Pike Place, parks and museums make Seattle shimmer

Seattle is perhaps best known for its rainy climate and coffee culture, but the Emerald City is also a hub of music, art and technology.  Stretching along miles of pristine Pacific Northwest coastline and nestled between mountain ranges, the physical beauty of Seattle is unmatched.  Locals take their food, wine and coffee seriously, and it's almost impossible to have a bad meal in any of the bistros and quaint restaurants that dot the city's unique neighborhoods.  Seattle is as sophisticated as it is down-to-Earth, and a visit to the jewel of the northwest includes some must-see sites.

Pike Place Market
Sometimes referred to as the "soul of Seattle," Pike Place Market opened in 1907 and is the United States’ oldest continually operating farmers market. According to the market's website, more than 200 year-round commercial businesses now call Pike Place Market  home. One of the most famous is Pike Place Fish Market, which sells fresh, sustainable seafood to locals and tourists alike. You can watch the knowledgeable and jovial fishmongers hurl the catch at each other over the counter.  

No trip to Seattle would be complete without visiting the original Starbucks, also a Pike Place landmark. Here, you can sip on your grande mocha light Frappuccino where the worldwide chain got its start in 1971.

Seattle Center
The Seattle Center, which was built for the 1962 World’s Fair, is a 74-acre campus that is home to some of Seattle’s most famous landmarks and festivals.The Space Needle was constructed for the World’s Fair and at 605 feet, it was the tallest building west of the Mississippi River at that time. You can grab a bite to eat at the revolving restaurant and check out the stunning 360-degree view from the observation deck. While you are there, you can visit the Pacific Science Center, which houses a planetarium and two IMAX theaters as well as featured and permanent exhibitions. The King Tut Exhibition will make a stop there from May 24, 2012 until Jan. 6, 2013.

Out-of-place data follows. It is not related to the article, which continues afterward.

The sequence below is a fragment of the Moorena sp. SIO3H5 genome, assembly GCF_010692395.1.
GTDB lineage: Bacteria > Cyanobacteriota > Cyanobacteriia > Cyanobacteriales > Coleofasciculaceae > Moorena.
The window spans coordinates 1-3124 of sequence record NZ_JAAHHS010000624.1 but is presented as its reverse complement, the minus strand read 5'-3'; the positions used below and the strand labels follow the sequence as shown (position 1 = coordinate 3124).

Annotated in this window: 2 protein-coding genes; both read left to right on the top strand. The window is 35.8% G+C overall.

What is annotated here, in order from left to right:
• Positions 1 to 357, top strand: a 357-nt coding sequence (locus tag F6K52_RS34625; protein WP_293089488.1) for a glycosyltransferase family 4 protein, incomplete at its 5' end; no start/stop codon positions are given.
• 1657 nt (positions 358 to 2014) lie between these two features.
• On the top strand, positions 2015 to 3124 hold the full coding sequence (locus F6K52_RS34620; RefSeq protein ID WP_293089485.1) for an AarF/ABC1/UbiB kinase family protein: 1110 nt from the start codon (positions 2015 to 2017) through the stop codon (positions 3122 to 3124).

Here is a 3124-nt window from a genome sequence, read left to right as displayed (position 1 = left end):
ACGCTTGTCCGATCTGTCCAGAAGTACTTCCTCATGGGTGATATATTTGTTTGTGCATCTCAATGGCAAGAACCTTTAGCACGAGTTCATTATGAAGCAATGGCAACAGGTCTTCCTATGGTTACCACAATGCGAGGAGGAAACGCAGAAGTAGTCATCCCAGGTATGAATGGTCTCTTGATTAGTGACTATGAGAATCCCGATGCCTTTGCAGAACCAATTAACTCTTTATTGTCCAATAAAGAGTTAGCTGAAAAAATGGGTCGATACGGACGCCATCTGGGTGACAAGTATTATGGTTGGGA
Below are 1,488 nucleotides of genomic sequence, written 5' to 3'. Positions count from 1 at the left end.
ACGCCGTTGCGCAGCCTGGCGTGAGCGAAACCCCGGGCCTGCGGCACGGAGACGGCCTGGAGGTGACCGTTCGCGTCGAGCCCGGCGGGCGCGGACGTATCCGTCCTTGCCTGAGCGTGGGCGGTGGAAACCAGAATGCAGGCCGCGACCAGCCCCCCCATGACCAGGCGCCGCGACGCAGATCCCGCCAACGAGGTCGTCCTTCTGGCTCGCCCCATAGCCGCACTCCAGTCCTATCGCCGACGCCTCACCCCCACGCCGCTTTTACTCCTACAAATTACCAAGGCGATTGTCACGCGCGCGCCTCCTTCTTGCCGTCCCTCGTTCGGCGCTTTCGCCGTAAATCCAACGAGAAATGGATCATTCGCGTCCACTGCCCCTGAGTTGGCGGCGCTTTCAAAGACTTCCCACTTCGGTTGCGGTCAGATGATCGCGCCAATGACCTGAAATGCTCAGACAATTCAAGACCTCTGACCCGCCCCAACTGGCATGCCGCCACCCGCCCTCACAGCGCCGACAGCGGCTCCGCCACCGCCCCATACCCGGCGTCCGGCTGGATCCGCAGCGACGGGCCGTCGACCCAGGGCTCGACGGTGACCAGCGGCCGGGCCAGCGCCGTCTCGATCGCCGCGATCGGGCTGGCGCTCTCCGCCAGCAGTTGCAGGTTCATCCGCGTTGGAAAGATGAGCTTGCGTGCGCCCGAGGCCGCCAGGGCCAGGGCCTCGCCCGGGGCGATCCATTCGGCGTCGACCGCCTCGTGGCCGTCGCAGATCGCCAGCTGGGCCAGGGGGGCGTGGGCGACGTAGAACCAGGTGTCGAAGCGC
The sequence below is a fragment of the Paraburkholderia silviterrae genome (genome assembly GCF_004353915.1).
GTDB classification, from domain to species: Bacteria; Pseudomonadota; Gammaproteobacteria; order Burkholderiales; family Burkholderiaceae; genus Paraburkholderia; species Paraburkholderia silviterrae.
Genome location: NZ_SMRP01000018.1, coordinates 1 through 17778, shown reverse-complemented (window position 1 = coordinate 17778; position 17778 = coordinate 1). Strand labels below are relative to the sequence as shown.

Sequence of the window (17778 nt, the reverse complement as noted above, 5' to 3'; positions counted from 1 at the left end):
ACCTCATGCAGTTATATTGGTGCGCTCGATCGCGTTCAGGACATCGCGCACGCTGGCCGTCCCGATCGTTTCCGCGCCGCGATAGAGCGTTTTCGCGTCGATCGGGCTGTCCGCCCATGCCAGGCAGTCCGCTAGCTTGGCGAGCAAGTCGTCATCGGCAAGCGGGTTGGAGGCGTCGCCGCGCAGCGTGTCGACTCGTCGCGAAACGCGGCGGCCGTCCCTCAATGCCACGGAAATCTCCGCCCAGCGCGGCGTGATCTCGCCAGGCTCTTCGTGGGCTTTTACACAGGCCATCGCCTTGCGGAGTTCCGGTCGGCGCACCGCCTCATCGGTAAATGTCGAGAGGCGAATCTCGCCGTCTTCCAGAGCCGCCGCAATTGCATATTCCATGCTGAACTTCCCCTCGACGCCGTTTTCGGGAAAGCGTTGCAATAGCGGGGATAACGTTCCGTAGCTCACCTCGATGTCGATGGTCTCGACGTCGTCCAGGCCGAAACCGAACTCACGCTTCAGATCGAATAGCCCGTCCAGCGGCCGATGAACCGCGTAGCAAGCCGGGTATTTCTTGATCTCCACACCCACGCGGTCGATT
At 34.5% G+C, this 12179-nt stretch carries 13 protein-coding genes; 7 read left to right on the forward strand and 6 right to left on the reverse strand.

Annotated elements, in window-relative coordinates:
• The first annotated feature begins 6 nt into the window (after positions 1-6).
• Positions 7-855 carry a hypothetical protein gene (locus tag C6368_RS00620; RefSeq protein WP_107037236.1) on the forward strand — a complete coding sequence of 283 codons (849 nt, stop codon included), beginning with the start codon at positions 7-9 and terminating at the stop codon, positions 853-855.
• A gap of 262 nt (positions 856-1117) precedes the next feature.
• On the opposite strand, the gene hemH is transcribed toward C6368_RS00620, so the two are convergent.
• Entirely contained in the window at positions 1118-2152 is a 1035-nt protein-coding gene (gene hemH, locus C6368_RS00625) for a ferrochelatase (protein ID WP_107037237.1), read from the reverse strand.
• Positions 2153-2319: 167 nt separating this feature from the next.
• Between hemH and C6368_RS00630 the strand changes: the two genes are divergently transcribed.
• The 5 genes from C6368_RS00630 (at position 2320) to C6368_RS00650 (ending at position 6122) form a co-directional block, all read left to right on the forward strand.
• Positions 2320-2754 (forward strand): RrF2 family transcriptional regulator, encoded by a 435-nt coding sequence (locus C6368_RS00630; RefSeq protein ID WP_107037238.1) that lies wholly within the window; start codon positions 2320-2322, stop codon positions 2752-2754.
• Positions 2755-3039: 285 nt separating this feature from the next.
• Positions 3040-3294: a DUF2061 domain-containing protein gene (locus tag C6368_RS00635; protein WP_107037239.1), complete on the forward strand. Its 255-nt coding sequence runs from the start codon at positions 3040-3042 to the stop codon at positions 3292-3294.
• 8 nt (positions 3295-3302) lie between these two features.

Also in the Seattle Center is the EMP Museum, formerly referred to as the Experience Music Project and Science Fiction Museum and Hall of Fame. A pop culture mecca for guitar heroes and Trekies alike, the museum boasts the largest collection of memorabilia celebrating Seattle grunge icons Nirvana. The Science Fiction Hall of Fame, which relocated to the EMP Museum in 2004, is under renovation and is scheduled to reopen in summer 2012.

Wildlife parks
The Seattle area has some great places to take a walk on the wild side. Animal lovers and curious kids can get their fill of everything from octopuses to orangutans at The Woodland Park Zoo, located 10 minutes north of downtown Seattle. Some 1,100 individual animals representing 300 species are on display. Visitors can see animals like the tree kangaroo, snowy owl and leopard gecko. If you would rather see animals that are native to the Pacific Southwest, check out the Northwest Trek Wildlife Park, which is located 55 miles south of Seattle. Take a tram tour and see bison and bighorn sheep. There are also five miles of walking trails throughout the park where you can see bears and cougars in enclosed but naturalistic exhibitions. 

The Seattle Aquarium is the seventh largest aquarium in the United States by attendance. Visitors can watch the giant Pacific octopus glide through a transparent tube between exhibit sections or watch sea otters float around in giant pools. Located on Pier 59, the aquarium also has dive presentations three times daily in wich divers, with the help of special masks and an interpreter, answer audience questions from underwater.

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